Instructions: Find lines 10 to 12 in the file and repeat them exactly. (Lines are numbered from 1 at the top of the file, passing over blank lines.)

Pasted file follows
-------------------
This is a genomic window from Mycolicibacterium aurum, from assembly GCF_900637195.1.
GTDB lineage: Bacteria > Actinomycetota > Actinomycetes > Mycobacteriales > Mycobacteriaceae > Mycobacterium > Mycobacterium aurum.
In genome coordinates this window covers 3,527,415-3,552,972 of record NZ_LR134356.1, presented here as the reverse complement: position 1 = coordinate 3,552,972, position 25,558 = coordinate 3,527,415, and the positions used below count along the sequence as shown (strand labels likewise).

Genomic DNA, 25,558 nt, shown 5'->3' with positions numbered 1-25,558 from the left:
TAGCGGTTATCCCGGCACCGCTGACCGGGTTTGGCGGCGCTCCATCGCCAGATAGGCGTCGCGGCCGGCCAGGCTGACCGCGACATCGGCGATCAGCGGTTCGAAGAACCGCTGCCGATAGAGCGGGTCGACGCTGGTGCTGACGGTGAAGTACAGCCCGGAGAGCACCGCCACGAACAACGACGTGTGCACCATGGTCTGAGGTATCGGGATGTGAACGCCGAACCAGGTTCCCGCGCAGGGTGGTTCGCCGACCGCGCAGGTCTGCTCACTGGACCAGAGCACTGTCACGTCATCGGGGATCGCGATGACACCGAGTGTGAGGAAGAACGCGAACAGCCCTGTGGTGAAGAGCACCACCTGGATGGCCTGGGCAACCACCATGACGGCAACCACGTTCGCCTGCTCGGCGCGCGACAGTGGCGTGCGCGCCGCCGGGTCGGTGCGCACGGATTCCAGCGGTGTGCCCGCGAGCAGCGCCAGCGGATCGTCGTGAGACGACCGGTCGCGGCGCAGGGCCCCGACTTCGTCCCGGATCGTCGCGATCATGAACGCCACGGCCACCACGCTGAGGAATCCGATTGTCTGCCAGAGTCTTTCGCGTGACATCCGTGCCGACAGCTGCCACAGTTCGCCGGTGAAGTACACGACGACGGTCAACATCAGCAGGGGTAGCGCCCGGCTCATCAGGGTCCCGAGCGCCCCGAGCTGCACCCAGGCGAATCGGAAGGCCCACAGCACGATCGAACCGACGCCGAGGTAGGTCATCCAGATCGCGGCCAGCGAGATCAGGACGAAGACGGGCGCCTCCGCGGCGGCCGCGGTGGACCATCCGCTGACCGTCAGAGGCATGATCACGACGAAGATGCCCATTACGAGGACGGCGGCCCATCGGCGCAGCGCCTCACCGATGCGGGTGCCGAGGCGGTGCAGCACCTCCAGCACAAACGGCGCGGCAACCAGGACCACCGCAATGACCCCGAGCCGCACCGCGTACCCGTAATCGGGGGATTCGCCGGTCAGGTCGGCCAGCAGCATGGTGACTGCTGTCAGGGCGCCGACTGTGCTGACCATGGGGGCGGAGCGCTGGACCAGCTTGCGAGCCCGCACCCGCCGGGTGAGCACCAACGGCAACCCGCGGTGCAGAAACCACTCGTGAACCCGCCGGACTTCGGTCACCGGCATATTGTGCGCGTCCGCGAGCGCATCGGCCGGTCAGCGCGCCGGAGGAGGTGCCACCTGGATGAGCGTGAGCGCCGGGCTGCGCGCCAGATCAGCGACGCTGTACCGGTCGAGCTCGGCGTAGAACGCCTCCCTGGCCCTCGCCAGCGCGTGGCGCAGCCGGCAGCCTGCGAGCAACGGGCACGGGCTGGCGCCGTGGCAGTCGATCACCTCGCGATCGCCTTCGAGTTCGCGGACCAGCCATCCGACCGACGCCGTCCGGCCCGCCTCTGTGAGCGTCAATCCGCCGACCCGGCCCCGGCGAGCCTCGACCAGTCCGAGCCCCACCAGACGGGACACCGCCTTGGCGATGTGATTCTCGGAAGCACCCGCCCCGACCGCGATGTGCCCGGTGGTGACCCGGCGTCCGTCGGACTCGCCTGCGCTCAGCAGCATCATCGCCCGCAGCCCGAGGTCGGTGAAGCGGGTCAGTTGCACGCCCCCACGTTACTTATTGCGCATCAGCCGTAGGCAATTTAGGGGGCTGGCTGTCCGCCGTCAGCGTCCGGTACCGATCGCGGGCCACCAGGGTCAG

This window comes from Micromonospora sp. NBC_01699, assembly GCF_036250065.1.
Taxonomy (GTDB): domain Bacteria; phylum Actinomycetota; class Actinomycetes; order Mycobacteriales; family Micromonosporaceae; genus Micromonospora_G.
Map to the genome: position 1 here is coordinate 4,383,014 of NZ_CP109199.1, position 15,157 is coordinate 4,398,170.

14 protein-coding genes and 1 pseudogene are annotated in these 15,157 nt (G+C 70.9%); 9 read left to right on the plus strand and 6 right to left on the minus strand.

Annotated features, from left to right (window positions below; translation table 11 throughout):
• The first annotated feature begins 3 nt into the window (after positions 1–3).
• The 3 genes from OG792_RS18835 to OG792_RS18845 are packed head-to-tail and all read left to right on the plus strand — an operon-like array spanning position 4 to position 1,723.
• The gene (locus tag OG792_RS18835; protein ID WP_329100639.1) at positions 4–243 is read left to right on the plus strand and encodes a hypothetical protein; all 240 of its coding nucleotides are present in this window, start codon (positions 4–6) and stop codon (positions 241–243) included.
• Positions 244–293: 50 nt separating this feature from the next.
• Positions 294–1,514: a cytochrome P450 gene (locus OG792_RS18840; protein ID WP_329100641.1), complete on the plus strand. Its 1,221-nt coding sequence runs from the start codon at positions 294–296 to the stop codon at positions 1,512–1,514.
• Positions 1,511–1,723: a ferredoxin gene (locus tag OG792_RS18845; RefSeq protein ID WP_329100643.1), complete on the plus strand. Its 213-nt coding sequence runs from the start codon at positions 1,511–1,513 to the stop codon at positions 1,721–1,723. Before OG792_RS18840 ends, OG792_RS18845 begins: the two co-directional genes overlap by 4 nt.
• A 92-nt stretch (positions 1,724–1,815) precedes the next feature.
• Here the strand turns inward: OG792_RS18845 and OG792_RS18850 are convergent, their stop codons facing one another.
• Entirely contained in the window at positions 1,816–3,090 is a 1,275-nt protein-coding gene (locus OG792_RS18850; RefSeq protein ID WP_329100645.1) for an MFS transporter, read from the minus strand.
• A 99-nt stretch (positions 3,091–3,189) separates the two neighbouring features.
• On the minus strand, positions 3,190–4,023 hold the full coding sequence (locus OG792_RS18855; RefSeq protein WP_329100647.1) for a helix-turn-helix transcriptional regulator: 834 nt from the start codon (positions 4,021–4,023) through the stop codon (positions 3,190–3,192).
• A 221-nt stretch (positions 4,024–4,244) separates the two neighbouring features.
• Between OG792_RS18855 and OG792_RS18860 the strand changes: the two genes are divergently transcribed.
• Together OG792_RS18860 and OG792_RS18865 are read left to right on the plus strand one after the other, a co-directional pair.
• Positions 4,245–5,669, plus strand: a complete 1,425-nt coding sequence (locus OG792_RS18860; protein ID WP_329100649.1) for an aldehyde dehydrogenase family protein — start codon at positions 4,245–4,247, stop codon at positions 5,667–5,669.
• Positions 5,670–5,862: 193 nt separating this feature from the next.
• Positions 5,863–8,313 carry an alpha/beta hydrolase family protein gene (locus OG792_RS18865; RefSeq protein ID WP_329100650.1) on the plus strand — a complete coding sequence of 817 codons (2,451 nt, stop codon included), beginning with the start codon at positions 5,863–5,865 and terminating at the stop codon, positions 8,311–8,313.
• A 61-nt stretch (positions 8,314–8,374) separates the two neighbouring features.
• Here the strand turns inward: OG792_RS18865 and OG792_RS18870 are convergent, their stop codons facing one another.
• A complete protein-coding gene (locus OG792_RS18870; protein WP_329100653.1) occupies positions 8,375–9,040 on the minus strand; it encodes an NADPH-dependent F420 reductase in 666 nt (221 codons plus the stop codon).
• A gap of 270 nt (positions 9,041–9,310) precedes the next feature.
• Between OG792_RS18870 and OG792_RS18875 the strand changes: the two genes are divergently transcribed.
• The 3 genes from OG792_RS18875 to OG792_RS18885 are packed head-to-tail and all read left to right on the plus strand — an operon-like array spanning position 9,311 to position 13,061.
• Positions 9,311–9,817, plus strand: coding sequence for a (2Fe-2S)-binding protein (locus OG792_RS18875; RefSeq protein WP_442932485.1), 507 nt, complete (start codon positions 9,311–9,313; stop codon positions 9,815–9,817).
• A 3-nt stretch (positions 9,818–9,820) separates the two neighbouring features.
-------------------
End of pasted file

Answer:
Annotated features, from left to right (window positions below; translation table 11 throughout):
• The first annotated feature begins 3 nt into the window (after positions 1–3).
• The 3 genes from OG792_RS18835 to OG792_RS18845 are packed head-to-tail and all read left to right on the plus strand — an operon-like array spanning position 4 to position 1,723.